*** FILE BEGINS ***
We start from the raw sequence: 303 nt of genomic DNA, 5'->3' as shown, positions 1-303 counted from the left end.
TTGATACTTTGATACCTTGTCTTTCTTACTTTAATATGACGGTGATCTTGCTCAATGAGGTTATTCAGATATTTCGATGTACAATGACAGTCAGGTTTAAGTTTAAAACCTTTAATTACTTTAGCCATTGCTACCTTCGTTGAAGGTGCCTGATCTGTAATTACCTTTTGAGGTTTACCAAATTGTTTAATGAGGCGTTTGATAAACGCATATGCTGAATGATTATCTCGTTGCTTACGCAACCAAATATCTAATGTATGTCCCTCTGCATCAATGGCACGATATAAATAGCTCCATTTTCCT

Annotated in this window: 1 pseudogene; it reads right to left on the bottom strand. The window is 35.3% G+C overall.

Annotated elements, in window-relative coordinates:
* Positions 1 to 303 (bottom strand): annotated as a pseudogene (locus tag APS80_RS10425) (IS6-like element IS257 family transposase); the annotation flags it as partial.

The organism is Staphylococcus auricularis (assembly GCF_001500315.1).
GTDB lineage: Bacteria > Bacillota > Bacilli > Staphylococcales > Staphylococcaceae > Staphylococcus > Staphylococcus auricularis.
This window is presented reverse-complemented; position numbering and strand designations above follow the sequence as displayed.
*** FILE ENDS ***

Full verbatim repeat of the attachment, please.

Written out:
We start from the raw sequence: 303 nt of genomic DNA, 5'->3' as shown, positions 1-303 counted from the left end.
TTGATACTTTGATACCTTGTCTTTCTTACTTTAATATGACGGTGATCTTGCTCAATGAGGTTATTCAGATATTTCGATGTACAATGACAGTCAGGTTTAAGTTTAAAACCTTTAATTACTTTAGCCATTGCTACCTTCGTTGAAGGTGCCTGATCTGTAATTACCTTTTGAGGTTTACCAAATTGTTTAATGAGGCGTTTGATAAACGCATATGCTGAATGATTATCTCGTTGCTTACGCAACCAAATATCTAATGTATGTCCCTCTGCATCAATGGCACGATATAAATAGCTCCATTTTCCT

Annotated in this window: 1 pseudogene; it reads right to left on the bottom strand. The window is 35.3% G+C overall.

Annotated elements, in window-relative coordinates:
* Positions 1 to 303 (bottom strand): annotated as a pseudogene (locus tag APS80_RS10425) (IS6-like element IS257 family transposase); the annotation flags it as partial.

The organism is Staphylococcus auricularis (assembly GCF_001500315.1).
GTDB lineage: Bacteria > Bacillota > Bacilli > Staphylococcales > Staphylococcaceae > Staphylococcus > Staphylococcus auricularis.
This window is presented reverse-complemented; position numbering and strand designations above follow the sequence as displayed.